Ner Mitzvah details the four main exiles that the Jewish people have faced throughout history: Babylonian, Persian, Grecian, and Roman. Through his exposition, Maharal helps us to understand the purpose of each of these exiles and the nature of the struggles of the Jewish people to overcome them. These bitter exiles were designed as part of Hashem’s grand plan to reveal His Oneness and Sovereignty over all of creation. The main entrée of the sefer is the historic conflict between Israel and Greece, which culminated with Hashem saving us from their hands through the miracles of Chanukah.
Part One: The Four Empires
The sefer opens in the palace of Belshazzar in Babylon, almost seventy years after the destruction of Jerusalem and the Holy Temple. There, the Prophet Daniel saw a vision of four great beasts emerging from the sea. Maharal explains in depth how the four beasts represent the four empires which exiled and ruled over the Jewish People: Babylon, Persia, Greece and Rome. These four nations are the historical expression of critical deficiencies in human consciousness: attachment to the physical, the insatiable lust for conquest, and exalting human intellect over the divine, with Rome encompassing and surpassing them all. Maharal then elaborates on the exiles, bringing sources from all areas of Torah. The dichotomy between the holiness of the Jewish People and the depravity of the empires and corresponding exiles is re-examined from a number of perspectives. At the end of the first section, he describes the final redemption and the returning ascendency of the Jewish People as the breaches in human consciousness are finally repaired.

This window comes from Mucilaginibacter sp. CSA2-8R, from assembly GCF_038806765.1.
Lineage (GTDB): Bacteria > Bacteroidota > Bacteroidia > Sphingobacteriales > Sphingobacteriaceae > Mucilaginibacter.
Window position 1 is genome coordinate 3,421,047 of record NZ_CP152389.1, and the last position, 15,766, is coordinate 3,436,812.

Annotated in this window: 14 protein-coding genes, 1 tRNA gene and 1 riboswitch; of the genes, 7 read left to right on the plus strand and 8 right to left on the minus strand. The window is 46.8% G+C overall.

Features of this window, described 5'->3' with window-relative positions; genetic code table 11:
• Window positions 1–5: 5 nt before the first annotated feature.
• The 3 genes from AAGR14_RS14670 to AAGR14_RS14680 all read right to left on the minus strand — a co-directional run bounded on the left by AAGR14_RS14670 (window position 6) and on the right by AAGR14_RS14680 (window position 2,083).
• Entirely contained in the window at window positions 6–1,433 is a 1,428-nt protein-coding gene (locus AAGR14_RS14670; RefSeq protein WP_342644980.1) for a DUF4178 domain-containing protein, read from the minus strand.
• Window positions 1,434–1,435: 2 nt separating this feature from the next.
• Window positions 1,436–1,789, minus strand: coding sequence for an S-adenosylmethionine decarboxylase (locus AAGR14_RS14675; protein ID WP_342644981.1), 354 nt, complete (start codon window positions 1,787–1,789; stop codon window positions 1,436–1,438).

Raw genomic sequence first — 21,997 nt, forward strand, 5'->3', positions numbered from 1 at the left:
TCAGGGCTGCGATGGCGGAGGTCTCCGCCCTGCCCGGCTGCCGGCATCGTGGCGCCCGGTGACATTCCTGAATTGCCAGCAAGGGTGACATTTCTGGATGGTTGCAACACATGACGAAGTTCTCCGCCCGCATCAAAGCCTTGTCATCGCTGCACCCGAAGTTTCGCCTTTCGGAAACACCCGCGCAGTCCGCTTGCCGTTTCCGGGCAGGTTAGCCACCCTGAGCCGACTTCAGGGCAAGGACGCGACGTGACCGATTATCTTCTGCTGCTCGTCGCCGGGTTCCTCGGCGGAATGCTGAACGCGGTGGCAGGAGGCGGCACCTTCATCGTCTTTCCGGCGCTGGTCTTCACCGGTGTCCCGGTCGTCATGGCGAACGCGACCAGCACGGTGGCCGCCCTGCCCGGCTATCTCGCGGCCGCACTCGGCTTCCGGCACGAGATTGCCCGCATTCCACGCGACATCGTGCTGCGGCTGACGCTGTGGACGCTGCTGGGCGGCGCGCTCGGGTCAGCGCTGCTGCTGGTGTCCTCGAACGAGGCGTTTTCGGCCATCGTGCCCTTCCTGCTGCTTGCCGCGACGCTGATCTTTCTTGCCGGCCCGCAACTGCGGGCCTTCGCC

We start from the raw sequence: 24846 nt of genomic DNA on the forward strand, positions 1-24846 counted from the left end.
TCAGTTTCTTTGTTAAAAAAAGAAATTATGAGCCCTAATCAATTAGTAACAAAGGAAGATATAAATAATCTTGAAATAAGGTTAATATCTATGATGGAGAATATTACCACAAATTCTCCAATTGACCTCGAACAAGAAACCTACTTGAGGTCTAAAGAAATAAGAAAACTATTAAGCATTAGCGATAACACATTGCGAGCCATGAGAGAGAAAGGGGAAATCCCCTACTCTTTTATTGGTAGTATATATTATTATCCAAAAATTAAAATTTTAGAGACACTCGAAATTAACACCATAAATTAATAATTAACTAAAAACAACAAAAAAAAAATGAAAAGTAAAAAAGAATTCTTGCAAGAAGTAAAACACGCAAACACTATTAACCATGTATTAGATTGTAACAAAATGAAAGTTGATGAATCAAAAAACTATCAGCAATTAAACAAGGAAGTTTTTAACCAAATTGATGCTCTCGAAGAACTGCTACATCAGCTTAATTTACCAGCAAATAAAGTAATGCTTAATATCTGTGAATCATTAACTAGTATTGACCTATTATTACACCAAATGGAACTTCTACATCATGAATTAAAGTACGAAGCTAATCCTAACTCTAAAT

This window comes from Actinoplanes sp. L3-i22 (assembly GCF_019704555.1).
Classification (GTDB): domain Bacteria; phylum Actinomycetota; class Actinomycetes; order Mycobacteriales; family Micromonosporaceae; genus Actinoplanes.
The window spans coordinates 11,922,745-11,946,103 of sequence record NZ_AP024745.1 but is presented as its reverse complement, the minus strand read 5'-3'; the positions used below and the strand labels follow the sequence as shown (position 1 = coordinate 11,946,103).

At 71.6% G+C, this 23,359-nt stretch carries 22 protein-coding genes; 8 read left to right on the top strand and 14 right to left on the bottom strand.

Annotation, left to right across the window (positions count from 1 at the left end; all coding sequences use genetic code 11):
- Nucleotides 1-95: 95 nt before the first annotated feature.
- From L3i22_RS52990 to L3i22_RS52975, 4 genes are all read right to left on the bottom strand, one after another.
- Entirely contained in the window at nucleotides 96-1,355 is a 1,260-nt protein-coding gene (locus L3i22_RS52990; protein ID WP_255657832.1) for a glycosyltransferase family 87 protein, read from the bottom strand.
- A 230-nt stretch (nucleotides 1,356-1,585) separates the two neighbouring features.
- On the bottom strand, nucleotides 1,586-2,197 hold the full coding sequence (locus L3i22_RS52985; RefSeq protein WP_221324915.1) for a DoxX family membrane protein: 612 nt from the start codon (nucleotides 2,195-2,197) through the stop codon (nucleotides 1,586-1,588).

Part Two: Hilchos Chanukah
The second half of the sefer deals mostly with the laws and customs of Chanukah, in particular candle lighting. Maharal waxes halachic on a number of laws, including the inadmissibility of candles made of wax or congealed fat. The rest of the book is dedicated to elucidating the gemara in Shabbos 23b which describes the reward for exacting performance of mitzvos. Towards the end of the work, he turns to the subject of yayin nesech. He describes “the wine of the nations” as that which separates us from our eternal purpose. The antidote to this is to remain a pure Jewish nation, connected to the mitzvos, which are eternally relevant. With four proofs, he castigates his generation for being lenient in this matter. Ner Mitzvah concludes with a warning that the Messiah is not bound to come at any particular time, and a prayer that he come soon.